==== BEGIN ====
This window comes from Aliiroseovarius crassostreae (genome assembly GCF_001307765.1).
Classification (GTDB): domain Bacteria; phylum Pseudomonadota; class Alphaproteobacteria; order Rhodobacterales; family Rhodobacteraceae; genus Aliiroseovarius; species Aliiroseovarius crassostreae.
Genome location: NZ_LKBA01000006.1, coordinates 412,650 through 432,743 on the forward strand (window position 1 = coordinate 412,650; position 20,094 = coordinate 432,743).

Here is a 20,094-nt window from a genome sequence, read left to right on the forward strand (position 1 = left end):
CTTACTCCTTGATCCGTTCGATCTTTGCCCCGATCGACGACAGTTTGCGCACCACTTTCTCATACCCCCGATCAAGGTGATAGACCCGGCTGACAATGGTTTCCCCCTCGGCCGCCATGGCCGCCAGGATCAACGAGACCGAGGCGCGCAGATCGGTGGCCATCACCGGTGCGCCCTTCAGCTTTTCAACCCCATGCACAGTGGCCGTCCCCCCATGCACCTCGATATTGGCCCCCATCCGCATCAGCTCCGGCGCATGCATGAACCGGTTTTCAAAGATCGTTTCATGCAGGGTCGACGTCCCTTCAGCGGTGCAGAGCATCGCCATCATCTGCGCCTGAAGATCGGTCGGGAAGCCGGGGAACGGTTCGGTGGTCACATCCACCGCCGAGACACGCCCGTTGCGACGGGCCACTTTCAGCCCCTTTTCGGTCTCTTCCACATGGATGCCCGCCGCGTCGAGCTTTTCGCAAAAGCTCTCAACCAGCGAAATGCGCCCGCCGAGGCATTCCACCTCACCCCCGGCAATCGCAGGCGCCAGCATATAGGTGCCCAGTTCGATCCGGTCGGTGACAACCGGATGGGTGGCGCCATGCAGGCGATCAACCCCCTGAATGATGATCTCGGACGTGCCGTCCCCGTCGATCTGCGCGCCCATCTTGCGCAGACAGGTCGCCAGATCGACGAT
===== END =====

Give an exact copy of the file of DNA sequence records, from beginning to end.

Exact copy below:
This window comes from Aliiroseovarius crassostreae (genome assembly GCF_001307765.1).
Classification (GTDB): domain Bacteria; phylum Pseudomonadota; class Alphaproteobacteria; order Rhodobacterales; family Rhodobacteraceae; genus Aliiroseovarius; species Aliiroseovarius crassostreae.
Genome location: NZ_LKBA01000006.1, coordinates 412,650 through 432,743 on the forward strand (window position 1 = coordinate 412,650; position 20,094 = coordinate 432,743).

Here is a 20,094-nt window from a genome sequence, read left to right on the forward strand (position 1 = left end):
CTTACTCCTTGATCCGTTCGATCTTTGCCCCGATCGACGACAGTTTGCGCACCACTTTCTCATACCCCCGATCAAGGTGATAGACCCGGCTGACAATGGTTTCCCCCTCGGCCGCCATGGCCGCCAGGATCAACGAGACCGAGGCGCGCAGATCGGTGGCCATCACCGGTGCGCCCTTCAGCTTTTCAACCCCATGCACAGTGGCCGTCCCCCCATGCACCTCGATATTGGCCCCCATCCGCATCAGCTCCGGCGCATGCATGAACCGGTTTTCAAAGATCGTTTCATGCAGGGTCGACGTCCCTTCAGCGGTGCAGAGCATCGCCATCATCTGCGCCTGAAGATCGGTCGGGAAGCCGGGGAACGGTTCGGTGGTCACATCCACCGCCGAGACACGCCCGTTGCGACGGGCCACTTTCAGCCCCTTTTCGGTCTCTTCCACATGGATGCCCGCCGCGTCGAGCTTTTCGCAAAAGCTCTCAACCAGCGAAATGCGCCCGCCGAGGCATTCCACCTCACCCCCGGCAATCGCAGGCGCCAGCATATAGGTGCCCAGTTCGATCCGGTCGGTGACAACCGGATGGGTGGCGCCATGCAGGCGATCAACCCCCTGAATGATGATCTCGGACGTGCCGTCCCCGTCGATCTGCGCGCCCATCTTGCGCAGACAGGTCGCCAGATCGACGAT